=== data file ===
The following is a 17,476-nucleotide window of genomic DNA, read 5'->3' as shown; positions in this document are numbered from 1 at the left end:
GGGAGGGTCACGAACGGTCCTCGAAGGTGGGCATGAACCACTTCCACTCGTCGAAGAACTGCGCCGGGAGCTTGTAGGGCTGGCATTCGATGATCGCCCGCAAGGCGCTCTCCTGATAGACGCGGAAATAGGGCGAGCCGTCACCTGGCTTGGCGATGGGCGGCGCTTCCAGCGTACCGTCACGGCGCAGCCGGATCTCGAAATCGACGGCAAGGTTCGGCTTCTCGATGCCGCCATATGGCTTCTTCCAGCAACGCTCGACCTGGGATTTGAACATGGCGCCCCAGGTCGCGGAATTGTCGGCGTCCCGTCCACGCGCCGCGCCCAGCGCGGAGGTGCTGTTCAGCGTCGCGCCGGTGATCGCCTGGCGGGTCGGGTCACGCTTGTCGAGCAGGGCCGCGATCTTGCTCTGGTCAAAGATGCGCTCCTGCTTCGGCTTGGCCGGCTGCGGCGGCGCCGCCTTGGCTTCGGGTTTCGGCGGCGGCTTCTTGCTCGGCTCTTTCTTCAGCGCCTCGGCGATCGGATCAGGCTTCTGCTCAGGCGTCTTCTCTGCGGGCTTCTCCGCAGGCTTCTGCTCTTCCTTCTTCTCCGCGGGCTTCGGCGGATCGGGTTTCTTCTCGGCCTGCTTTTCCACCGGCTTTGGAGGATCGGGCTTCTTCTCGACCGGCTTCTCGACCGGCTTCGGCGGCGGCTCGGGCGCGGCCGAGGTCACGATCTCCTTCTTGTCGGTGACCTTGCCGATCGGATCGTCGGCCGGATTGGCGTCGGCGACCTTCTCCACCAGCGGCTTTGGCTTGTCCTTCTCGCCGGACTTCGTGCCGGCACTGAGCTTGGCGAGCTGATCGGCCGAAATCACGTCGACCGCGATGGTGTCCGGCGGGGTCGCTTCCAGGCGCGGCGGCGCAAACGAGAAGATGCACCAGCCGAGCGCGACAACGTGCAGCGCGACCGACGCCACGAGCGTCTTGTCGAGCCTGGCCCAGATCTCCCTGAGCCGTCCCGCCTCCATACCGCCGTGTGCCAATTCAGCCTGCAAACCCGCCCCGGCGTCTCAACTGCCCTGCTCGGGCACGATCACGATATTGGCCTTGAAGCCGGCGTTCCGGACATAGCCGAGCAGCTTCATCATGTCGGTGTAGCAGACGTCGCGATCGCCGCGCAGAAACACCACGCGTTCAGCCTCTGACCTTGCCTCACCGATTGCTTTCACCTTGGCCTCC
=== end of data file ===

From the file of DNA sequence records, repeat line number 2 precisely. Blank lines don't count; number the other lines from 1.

GGGAGGGTCACGAACGGTCCTCGAAGGTGGGCATGAACCACTTCCACTCGTCGAAGAACTGCGCCGGGAGCTTGTAGGGCTGGCATTCGATGATCGCCCGCAAGGCGCTCTCCTGATAGACGCGGAAATAGGGCGAGCCGTCACCTGGCTTGGCGATGGGCGGCGCTTCCAGCGTACCGTCACGGCGCAGCCGGATCTCGAAATCGACGGCAAGGTTCGGCTTCTCGATGCCGCCATATGGCTTCTTCCAGCAACGCTCGACCTGGGATTTGAACATGGCGCCCCAGGTCGCGGAATTGTCGGCGTCCCGTCCACGCGCCGCGCCCAGCGCGGAGGTGCTGTTCAGCGTCGCGCCGGTGATCGCCTGGCGGGTCGGGTCACGCTTGTCGAGCAGGGCCGCGATCTTGCTCTGGTCAAAGATGCGCTCCTGCTTCGGCTTGGCCGGCTGCGGCGGCGCCGCCTTGGCTTCGGGTTTCGGCGGCGGCTTCTTGCTCGGCTCTTTCTTCAGCGCCTCGGCGATCGGATCAGGCTTCTGCTCAGGCGTCTTCTCTGCGGGCTTCTCCGCAGGCTTCTGCTCTTCCTTCTTCTCCGCGGGCTTCGGCGGATCGGGTTTCTTCTCGGCCTGCTTTTCCACCGGCTTTGGAGGATCGGGCTTCTTCTCGACCGGCTTCTCGACCGGCTTCGGCGGCGGCTCGGGCGCGGCCGAGGTCACGATCTCCTTCTTGTCGGTGACCTTGCCGATCGGATCGTCGGCCGGATTGGCGTCGGCGACCTTCTCCACCAGCGGCTTTGGCTTGTCCTTCTCGCCGGACTTCGTGCCGGCACTGAGCTTGGCGAGCTGATCGGCCGAAATCACGTCGACCGCGATGGTGTCCGGCGGGGTCGCTTCCAGGCGCGGCGGCGCAAACGAGAAGATGCACCAGCCGAGCGCGACAACGTGCAGCGCGACCGACGCCACGAGCGTCTTGTCGAGCCTGGCCCAGATCTCCCTGAGCCGTCCCGCCTCCATACCGCCGTGTGCCAATTCAGCCTGCAAACCCGCCCCGGCGTCTCAACTGCCCTGCTCGGGCACGATCACGATATTGGCCTTGAAGCCGGCGTTCCGGACATAGCCGAGCAGCTTCATCATGTCGGTGTAGCAGACGTCGCGATCGCCGCGCAGAAACACCACGCGTTCAGCCTCTGACCTTGCCTCACCGATTGCTTTCACCTTGGCCTCC